Awards contender, awards contender, blah blah blah. You know the drill. This week sees the release of “Wild,” directed by Jean-Marc Vallée (of “Dallas Buyers Club,” yawn) and starring Reese Witherspoon (of a bunch of stuff you probably know). Based on a true story, “Wild” tells the tale of a woman who, after years of spiraling out of control following the death of her mother and dissolution of her marriage, decides to hike more than a thousand miles in the wilderness by herself. The catch? She has absolutely no experience.
This genre of redemption and/or discovery through survival isn’t really anything new. It’s been done and done, but what do the critics have to say? Well, they’ve largely been positive, calling it inspirational and powerful, with particular praise for Witherspoon, who’s having something of a comeback this year.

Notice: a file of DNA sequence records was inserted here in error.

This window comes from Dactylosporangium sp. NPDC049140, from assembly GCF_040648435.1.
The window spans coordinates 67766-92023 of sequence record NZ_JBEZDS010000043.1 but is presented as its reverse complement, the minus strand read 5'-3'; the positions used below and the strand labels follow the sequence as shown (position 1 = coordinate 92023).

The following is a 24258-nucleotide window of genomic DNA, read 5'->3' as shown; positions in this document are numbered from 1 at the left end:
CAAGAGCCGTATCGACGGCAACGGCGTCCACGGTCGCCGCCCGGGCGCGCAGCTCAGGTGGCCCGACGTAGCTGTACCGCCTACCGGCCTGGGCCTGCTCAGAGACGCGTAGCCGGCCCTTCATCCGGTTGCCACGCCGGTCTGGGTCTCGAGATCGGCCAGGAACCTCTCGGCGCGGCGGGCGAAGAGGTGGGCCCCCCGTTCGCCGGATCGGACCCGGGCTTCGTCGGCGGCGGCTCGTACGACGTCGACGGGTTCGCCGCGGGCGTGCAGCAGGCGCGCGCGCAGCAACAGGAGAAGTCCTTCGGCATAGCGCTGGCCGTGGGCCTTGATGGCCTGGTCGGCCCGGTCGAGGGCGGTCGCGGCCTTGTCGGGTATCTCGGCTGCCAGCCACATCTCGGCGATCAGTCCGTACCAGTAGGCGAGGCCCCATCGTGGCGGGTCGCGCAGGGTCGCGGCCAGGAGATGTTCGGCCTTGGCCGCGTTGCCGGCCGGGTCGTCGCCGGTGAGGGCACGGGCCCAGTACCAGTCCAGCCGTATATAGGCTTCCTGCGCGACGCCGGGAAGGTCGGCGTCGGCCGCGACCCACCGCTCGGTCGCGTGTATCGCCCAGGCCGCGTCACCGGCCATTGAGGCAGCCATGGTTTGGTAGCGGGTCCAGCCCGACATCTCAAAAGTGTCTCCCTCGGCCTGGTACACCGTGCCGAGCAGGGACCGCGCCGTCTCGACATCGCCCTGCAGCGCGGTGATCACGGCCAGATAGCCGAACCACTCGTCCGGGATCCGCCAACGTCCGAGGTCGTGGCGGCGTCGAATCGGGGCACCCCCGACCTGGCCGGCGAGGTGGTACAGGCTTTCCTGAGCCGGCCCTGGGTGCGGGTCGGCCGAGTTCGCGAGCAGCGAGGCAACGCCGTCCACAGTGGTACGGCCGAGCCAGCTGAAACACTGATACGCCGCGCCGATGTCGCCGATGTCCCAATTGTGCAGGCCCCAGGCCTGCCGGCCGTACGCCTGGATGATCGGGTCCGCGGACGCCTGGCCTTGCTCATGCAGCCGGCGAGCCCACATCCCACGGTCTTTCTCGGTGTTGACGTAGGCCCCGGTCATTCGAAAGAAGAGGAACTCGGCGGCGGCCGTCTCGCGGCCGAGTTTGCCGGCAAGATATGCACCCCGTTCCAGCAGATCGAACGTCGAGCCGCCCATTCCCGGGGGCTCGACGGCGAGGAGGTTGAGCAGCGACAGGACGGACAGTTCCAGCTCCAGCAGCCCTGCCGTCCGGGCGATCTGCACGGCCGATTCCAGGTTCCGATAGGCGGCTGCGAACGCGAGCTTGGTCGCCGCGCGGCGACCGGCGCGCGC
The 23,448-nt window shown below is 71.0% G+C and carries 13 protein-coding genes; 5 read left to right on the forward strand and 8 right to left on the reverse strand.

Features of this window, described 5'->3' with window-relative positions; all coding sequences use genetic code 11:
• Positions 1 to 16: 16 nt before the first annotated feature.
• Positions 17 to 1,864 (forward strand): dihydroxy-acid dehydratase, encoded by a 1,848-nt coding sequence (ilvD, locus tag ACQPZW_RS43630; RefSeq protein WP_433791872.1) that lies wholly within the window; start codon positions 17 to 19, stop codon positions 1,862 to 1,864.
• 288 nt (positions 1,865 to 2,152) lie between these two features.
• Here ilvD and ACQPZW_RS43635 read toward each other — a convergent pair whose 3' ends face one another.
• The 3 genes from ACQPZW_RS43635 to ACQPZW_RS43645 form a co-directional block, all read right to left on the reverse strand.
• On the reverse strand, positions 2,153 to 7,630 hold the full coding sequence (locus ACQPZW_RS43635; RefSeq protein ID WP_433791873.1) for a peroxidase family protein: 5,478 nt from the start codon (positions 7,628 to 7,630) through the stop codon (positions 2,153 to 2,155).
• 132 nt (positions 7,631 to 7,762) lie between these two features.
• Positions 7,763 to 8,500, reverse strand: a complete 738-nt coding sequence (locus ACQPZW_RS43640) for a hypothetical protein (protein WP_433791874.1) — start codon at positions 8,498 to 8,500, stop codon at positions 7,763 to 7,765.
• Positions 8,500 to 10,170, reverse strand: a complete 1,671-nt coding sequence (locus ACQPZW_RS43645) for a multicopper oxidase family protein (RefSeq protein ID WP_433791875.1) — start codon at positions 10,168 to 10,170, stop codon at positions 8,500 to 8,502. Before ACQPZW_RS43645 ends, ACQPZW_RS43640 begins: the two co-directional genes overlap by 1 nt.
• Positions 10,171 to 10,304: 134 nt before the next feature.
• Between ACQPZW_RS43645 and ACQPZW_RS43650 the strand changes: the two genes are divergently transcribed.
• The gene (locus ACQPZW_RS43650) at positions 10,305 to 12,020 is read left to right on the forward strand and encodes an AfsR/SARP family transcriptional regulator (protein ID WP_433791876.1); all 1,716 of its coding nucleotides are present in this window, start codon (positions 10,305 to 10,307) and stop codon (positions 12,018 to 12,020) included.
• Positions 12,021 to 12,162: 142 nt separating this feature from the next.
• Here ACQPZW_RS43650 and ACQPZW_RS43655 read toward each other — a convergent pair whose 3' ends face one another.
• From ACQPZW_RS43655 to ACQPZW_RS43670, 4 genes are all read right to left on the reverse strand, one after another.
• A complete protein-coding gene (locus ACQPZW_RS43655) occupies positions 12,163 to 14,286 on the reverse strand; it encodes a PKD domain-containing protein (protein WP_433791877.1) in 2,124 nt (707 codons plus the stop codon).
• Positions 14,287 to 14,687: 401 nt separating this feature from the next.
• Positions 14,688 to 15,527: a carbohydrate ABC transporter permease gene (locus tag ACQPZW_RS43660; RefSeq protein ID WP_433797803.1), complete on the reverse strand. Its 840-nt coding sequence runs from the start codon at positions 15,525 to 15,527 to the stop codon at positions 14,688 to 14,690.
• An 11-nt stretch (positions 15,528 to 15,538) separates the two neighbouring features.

I, personally, think it’s well-trodden territory, and although Witherspoon may bring depth and power to the role, I don’t have much of an interest in catching this one in theaters. If you’re like me and would prefer to pass but still want some stuff to watch (or if you do want to catch this one), here are five other movies about survival.
“Into the Wild” (directed by Sean Penn, 2007)
Featuring more than a few familiar faces (all doing fine work), most of the weight of “Into the Wild” is put upon Emile Hirsch’s shoulders, and he largely succeeds.
“127 Hours” (directed by Danny Boyle, 2010)
While it’s not surprising that a work by Danny Boyle is kinetic, it’s surprising that a work about a man trapped against a stone wall is.
“All Is Lost” (directed by J.C. Chandor, 2013)
Starring Robert Redford in a nearly wordless performance, “All Is Lost” cuts out everything else (exposition, backstory, etc.) to simply tell the story of one man’s survival.
“Rescue Dawn” (directed by Werner Herzog, 2006)
Werner Herzog continues shaking his fist at nature with this one, which tells the true story of a pilot who crashes and is taken prisoner during the Vietnam War.
“Gravity” (directed by Alfonso Cuarón, 2013)
While not quite “nature,” “Gravity” explores one woman’s survival in the expanse of space. While not believable whatsoever, it serves as an allegory of overcoming adversity and loss.